Music & Mirrorgrams: Lessons Learned From Working in Apps

musicandmirrorgramsMirrorgram by: bobdoran

 

This weekend I was invited to a salon-style dinner organized by Tim Chang and Les Borsai, hosted at the home of Steve Rennie. The event turned out to be a fascinating gathering at the intersection of digital media, technology, and music.

I have an art app called Mirrorgram. We launched it last October, and just this past month we crossed a million users! But I ended up in apps kind of by accident. I come, as did nearly everyone at the dinner, from music. For a long time, I used to produce music festivals. I’ve worked with Live Nation and House of Blues, and for years I was the marketing director for the Do Lab on the Lightning in a Bottle Festival. That’s actually how I met my Mirrorgram co-founder, Justin Boreta, who’s part of a band called the Glitch Mob. In fact, he came up with the concept for Mirrorgram while on tour, during the hours spent bored on the bus between shows, nerding out with iPhone photo apps. And it was built by the team at StageBloc, whose platform is designed to specifically support the unique  content and community needs of musicians and performers. So when Tim asked me to come to the salon with a few minutes worth of lessons learned from working in apps, the first thing that came to mind for me was how much we draw on what we’ve internalized from our experiences in the music world to shape the way we approach what we do in the app world:

1. Fans vs. Users.
Before we ever started thinking about “users” our reference point was always “fans.” Of course, now we’re incredibly concerned with usability, and how people actually engage with our product, but beyond the app itself, we have a deep understanding and respect  for the importance of nurturing the kinds extended social narratives and interactions that get created around it. Like what happens with a band people love, or an annual music festival that they revisit every year. We’ve seen so many Mirrorgrammers create connections and forge friendships and even artistic collaborations with one another through this shared love that they have for the app, and the art they create with it. And we’ve always understood that drive through the lens of fandom.

2. Choose your own adventure.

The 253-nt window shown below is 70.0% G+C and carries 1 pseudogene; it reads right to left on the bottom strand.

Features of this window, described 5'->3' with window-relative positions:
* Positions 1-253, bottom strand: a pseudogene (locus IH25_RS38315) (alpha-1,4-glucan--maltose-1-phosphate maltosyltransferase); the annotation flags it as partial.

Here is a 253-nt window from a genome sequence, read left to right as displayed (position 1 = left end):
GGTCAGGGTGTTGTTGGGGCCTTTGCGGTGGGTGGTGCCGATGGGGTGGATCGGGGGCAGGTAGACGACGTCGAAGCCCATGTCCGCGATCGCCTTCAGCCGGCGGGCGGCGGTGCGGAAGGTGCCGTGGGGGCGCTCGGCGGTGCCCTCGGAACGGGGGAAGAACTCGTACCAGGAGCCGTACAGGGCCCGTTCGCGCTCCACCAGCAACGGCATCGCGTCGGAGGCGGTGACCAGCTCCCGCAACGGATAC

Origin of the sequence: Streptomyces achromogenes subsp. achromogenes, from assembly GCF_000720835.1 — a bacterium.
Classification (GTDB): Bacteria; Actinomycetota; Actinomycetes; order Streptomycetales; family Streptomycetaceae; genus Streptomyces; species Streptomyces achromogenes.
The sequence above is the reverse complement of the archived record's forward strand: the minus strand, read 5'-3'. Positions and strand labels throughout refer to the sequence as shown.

Coming from a world of creating real-life experiences we have a natural inclination to approach what we’re doing in the digital space with that same sensibility. It’s about creating a platform with a certain amount of structure — a concert set list, a festival lineup, an app feature-set — but then also leaving a ton of room open people to create their own experiences within that structure. When we look at the kind of art that people create with Mirrorgram, it consistently blows us away. Half the time we don’t even know HOW people are creating the images they are with it. We’re just watching the feed, mesmerized. It’s pretty unbelievable. Coming from music, that experience of creating something and putting it out into the world and then seeing people take it into directions you could have never imagined or expected is very familiar.

3. More than the sum of its parts.
There’s something really interesting in approaching the evolution of an app, or any product, the way a band thinks about the new music it releases, or the way a music festival builds on what came before, year after year. A band doesn’t think about its next album like an “update.” It’s about a journey that we want to take our fans or our attendees or our users on with us. The day we went live with Mirrorgram, we referred to it (kinda jokingly, but kinda not) like the start of “The Symmetry Revolution.”

We still reference it in a tongue in cheek kind of way, but people in the iPhoneography world have really gravitated to that idea of it being about something bigger, of the app as an entry-point into a larger creative movement or community. To us, Mirrorgram has always been much more than just the sum of its features — it’s part of an ongoing, shared, cultural and aesthetic experience we’re creating and evolving together with the people who use it.

It’s still fairly early days for Mirrorgram, but hopefully you might want to come on that trip with us.

And thanks again to Tim, Les, and Steve, for hosting such a wonderful evening!

 

 

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